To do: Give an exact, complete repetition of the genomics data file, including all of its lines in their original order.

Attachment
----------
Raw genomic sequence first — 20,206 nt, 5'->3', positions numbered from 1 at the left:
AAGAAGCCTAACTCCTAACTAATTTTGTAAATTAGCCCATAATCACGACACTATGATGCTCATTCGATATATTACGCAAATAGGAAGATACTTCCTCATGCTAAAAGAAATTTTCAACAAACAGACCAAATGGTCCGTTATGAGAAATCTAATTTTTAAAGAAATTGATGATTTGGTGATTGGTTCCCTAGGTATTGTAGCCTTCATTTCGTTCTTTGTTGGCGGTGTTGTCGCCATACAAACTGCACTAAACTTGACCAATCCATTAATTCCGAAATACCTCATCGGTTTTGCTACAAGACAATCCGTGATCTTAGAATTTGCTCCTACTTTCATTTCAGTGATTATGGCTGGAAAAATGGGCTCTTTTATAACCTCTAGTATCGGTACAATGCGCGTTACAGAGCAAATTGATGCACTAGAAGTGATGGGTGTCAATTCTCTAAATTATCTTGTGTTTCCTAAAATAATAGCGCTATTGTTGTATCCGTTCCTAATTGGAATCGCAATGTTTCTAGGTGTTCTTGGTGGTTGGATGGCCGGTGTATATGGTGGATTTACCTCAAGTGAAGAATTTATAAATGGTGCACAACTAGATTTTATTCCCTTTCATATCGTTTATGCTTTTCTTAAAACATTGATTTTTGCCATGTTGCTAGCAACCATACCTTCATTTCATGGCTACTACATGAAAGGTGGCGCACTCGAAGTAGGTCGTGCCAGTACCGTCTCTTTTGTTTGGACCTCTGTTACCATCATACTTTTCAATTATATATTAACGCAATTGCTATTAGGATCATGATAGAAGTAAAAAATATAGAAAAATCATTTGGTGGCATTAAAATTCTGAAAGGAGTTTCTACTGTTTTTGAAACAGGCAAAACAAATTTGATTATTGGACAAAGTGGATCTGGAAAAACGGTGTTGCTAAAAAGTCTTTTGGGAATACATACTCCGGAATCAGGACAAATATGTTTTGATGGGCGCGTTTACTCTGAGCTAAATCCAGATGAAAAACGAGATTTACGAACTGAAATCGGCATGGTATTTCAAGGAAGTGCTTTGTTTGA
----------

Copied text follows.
Raw genomic sequence first — 20,206 nt, 5'->3', positions numbered from 1 at the left:
AAGAAGCCTAACTCCTAACTAATTTTGTAAATTAGCCCATAATCACGACACTATGATGCTCATTCGATATATTACGCAAATAGGAAGATACTTCCTCATGCTAAAAGAAATTTTCAACAAACAGACCAAATGGTCCGTTATGAGAAATCTAATTTTTAAAGAAATTGATGATTTGGTGATTGGTTCCCTAGGTATTGTAGCCTTCATTTCGTTCTTTGTTGGCGGTGTTGTCGCCATACAAACTGCACTAAACTTGACCAATCCATTAATTCCGAAATACCTCATCGGTTTTGCTACAAGACAATCCGTGATCTTAGAATTTGCTCCTACTTTCATTTCAGTGATTATGGCTGGAAAAATGGGCTCTTTTATAACCTCTAGTATCGGTACAATGCGCGTTACAGAGCAAATTGATGCACTAGAAGTGATGGGTGTCAATTCTCTAAATTATCTTGTGTTTCCTAAAATAATAGCGCTATTGTTGTATCCGTTCCTAATTGGAATCGCAATGTTTCTAGGTGTTCTTGGTGGTTGGATGGCCGGTGTATATGGTGGATTTACCTCAAGTGAAGAATTTATAAATGGTGCACAACTAGATTTTATTCCCTTTCATATCGTTTATGCTTTTCTTAAAACATTGATTTTTGCCATGTTGCTAGCAACCATACCTTCATTTCATGGCTACTACATGAAAGGTGGCGCACTCGAAGTAGGTCGTGCCAGTACCGTCTCTTTTGTTTGGACCTCTGTTACCATCATACTTTTCAATTATATATTAACGCAATTGCTATTAGGATCATGATAGAAGTAAAAAATATAGAAAAATCATTTGGTGGCATTAAAATTCTGAAAGGAGTTTCTACTGTTTTTGAAACAGGCAAAACAAATTTGATTATTGGACAAAGTGGATCTGGAAAAACGGTGTTGCTAAAAAGTCTTTTGGGAATACATACTCCGGAATCAGGACAAATATGTTTTGATGGGCGCGTTTACTCTGAGCTAAATCCAGATGAAAAACGAGATTTACGAACTGAAATCGGCATGGTATTTCAAGGAAGTGCTTTGTTTGA